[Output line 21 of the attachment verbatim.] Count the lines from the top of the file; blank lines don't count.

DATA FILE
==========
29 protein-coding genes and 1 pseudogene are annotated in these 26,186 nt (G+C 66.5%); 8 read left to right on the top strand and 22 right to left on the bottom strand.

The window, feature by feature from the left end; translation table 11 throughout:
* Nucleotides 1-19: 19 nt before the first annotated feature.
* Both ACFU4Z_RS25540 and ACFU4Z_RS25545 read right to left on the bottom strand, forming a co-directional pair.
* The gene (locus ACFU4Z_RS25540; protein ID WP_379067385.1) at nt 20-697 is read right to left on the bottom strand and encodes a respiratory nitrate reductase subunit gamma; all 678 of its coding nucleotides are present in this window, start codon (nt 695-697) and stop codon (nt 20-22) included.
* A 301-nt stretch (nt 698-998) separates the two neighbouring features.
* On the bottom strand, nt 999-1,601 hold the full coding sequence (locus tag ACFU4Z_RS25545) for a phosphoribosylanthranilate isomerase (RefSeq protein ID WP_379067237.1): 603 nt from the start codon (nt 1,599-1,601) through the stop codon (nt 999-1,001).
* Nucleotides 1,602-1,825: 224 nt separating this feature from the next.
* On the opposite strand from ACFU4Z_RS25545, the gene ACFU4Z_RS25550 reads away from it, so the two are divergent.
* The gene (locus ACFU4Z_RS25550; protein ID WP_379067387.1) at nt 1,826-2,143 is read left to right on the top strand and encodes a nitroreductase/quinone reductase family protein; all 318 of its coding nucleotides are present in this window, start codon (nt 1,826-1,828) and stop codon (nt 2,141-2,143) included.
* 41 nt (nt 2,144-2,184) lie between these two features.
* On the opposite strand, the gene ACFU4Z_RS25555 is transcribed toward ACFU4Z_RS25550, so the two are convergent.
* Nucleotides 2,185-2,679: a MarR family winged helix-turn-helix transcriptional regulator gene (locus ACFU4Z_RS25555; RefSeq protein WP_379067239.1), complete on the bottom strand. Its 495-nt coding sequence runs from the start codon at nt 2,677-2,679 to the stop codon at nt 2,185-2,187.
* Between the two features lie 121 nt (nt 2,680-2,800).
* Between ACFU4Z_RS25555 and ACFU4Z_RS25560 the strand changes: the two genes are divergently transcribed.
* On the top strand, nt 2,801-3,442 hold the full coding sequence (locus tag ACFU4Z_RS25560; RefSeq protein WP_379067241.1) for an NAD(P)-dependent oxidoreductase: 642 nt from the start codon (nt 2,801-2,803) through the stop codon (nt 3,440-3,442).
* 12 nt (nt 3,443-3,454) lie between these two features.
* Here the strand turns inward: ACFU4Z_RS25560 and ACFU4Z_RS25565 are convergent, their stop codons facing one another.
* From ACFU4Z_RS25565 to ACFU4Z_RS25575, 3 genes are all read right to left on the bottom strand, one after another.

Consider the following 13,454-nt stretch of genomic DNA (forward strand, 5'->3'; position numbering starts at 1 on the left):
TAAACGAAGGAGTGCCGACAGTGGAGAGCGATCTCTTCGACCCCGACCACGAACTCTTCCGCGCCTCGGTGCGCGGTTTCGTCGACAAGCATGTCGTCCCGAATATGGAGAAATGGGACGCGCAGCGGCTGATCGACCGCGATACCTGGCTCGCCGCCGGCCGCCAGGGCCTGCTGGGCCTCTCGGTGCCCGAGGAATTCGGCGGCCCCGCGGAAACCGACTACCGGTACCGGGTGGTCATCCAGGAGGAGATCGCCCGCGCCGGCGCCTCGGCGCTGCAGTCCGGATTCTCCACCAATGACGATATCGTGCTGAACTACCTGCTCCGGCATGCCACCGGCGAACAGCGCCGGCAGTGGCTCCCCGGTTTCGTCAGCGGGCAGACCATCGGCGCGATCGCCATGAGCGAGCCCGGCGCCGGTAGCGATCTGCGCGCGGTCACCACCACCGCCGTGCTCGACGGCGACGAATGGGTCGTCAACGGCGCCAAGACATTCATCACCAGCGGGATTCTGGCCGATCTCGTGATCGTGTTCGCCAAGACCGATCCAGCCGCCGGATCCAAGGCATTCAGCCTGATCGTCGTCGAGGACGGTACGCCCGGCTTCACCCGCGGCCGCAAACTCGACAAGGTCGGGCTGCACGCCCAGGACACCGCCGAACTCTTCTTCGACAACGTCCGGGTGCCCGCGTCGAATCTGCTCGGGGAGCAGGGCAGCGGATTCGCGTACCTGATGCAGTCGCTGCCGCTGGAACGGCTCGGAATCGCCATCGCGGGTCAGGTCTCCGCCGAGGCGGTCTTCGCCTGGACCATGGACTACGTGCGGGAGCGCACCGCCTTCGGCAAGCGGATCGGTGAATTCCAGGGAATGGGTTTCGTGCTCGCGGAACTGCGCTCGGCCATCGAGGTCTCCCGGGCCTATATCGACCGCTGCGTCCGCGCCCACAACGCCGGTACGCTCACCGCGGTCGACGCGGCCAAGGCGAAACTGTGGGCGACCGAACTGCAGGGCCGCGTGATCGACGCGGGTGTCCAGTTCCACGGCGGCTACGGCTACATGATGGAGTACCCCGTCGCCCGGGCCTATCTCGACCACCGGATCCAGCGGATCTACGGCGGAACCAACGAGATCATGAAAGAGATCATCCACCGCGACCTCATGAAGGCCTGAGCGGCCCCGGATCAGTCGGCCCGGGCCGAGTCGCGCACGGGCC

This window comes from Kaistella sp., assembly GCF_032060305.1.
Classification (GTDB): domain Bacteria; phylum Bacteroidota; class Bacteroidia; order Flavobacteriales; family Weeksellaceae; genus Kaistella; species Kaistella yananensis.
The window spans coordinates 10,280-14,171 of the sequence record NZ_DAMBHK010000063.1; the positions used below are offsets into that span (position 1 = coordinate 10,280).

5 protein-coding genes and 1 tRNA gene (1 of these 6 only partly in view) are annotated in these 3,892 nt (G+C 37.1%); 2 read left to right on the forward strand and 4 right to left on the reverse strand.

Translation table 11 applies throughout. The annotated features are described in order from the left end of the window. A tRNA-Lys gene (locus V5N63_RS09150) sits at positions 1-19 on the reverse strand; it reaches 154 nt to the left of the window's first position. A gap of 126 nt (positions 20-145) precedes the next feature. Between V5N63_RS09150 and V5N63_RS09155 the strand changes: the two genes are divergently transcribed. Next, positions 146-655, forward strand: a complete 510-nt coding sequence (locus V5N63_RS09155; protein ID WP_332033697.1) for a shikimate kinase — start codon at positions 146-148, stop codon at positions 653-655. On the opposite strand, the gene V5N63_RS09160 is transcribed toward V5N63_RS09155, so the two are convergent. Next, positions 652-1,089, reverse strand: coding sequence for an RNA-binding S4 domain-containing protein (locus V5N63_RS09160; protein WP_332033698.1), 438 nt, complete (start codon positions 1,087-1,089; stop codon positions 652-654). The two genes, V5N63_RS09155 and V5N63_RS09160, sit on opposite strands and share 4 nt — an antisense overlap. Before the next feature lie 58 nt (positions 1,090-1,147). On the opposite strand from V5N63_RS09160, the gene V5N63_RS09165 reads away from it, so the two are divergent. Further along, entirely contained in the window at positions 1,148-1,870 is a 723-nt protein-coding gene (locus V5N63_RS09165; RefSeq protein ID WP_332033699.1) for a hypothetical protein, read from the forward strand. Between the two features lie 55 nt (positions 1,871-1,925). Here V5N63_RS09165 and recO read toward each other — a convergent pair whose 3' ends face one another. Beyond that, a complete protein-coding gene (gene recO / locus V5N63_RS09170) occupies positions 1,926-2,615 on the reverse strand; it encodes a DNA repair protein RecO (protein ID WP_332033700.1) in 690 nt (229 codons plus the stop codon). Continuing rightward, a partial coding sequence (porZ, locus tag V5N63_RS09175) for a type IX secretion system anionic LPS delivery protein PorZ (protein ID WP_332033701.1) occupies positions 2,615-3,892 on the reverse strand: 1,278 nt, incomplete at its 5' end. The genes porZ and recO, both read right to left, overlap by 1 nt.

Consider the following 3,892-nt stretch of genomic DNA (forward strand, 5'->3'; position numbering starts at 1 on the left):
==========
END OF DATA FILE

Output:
TAAACGAAGGAGTGCCGACAGTGGAGAGCGATCTCTTCGACCCCGACCACGAACTCTTCCGCGCCTCGGTGCGCGGTTTCGTCGACAAGCATGTCGTCCCGAATATGGAGAAATGGGACGCGCAGCGGCTGATCGACCGCGATACCTGGCTCGCCGCCGGCCGCCAGGGCCTGCTGGGCCTCTCGGTGCCCGAGGAATTCGGCGGCCCCGCGGAAACCGACTACCGGTACCGGGTGGTCATCCAGGAGGAGATCGCCCGCGCCGGCGCCTCGGCGCTGCAGTCCGGATTCTCCACCAATGACGATATCGTGCTGAACTACCTGCTCCGGCATGCCACCGGCGAACAGCGCCGGCAGTGGCTCCCCGGTTTCGTCAGCGGGCAGACCATCGGCGCGATCGCCATGAGCGAGCCCGGCGCCGGTAGCGATCTGCGCGCGGTCACCACCACCGCCGTGCTCGACGGCGACGAATGGGTCGTCAACGGCGCCAAGACATTCATCACCAGCGGGATTCTGGCCGATCTCGTGATCGTGTTCGCCAAGACCGATCCAGCCGCCGGATCCAAGGCATTCAGCCTGATCGTCGTCGAGGACGGTACGCCCGGCTTCACCCGCGGCCGCAAACTCGACAAGGTCGGGCTGCACGCCCAGGACACCGCCGAACTCTTCTTCGACAACGTCCGGGTGCCCGCGTCGAATCTGCTCGGGGAGCAGGGCAGCGGATTCGCGTACCTGATGCAGTCGCTGCCGCTGGAACGGCTCGGAATCGCCATCGCGGGTCAGGTCTCCGCCGAGGCGGTCTTCGCCTGGACCATGGACTACGTGCGGGAGCGCACCGCCTTCGGCAAGCGGATCGGTGAATTCCAGGGAATGGGTTTCGTGCTCGCGGAACTGCGCTCGGCCATCGAGGTCTCCCGGGCCTATATCGACCGCTGCGTCCGCGCCCACAACGCCGGTACGCTCACCGCGGTCGACGCGGCCAAGGCGAAACTGTGGGCGACCGAACTGCAGGGCCGCGTGATCGACGCGGGTGTCCAGTTCCACGGCGGCTACGGCTACATGATGGAGTACCCCGTCGCCCGGGCCTATCTCGACCACCGGATCCAGCGGATCTACGGCGGAACCAACGAGATCATGAAAGAGATCATCCACCGCGACCTCATGAAGGCCTGAGCGGCCCCGGATCAGTCGGCCCGGGCCGAGTCGCGCACGGGCC